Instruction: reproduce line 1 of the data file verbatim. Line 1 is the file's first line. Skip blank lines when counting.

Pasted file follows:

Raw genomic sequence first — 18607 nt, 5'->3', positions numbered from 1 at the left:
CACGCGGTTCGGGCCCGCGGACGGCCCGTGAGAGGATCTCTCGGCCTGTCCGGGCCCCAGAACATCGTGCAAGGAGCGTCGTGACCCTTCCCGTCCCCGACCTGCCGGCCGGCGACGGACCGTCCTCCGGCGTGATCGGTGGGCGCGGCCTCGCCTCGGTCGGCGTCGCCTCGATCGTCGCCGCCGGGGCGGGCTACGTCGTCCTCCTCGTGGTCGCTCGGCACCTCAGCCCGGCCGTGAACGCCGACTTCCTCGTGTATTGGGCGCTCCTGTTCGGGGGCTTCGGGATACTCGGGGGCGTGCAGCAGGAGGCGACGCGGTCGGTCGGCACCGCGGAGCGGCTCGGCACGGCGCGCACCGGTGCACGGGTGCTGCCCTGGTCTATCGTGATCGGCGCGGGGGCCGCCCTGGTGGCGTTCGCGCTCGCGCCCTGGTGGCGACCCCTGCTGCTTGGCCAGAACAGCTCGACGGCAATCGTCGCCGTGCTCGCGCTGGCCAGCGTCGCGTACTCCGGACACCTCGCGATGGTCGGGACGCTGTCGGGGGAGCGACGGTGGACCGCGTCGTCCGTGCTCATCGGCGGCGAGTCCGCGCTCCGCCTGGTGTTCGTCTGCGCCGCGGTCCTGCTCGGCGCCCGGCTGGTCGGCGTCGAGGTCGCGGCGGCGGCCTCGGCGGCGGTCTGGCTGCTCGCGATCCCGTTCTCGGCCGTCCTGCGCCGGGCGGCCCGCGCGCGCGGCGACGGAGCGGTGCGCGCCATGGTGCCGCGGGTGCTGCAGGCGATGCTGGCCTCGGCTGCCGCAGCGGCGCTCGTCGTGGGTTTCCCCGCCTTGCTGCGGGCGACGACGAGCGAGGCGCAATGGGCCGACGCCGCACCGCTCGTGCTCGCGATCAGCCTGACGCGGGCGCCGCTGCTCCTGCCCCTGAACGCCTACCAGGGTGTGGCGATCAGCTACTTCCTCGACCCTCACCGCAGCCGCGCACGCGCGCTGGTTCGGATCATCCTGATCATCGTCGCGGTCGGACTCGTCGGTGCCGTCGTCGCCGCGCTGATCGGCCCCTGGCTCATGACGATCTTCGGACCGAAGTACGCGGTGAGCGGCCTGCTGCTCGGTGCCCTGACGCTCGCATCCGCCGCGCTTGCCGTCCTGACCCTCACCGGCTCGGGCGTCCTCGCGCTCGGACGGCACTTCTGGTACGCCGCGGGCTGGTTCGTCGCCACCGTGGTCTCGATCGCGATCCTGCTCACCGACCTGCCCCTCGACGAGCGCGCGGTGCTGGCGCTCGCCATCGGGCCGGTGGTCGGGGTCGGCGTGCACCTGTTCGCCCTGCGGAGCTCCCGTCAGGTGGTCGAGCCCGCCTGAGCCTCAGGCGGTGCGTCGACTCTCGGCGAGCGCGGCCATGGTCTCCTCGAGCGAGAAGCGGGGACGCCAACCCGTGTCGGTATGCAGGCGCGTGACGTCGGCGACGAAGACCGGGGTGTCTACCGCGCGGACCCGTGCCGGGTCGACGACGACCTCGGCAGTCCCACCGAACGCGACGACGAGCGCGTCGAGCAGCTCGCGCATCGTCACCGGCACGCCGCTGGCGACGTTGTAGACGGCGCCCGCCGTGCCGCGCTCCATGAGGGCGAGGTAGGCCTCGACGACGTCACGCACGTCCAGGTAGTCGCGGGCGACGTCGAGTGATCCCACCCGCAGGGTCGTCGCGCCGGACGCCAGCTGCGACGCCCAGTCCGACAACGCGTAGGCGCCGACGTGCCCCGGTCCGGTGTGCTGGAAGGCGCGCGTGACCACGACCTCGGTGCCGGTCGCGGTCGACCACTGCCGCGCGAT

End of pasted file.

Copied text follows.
Raw genomic sequence first — 18607 nt, 5'->3', positions numbered from 1 at the left: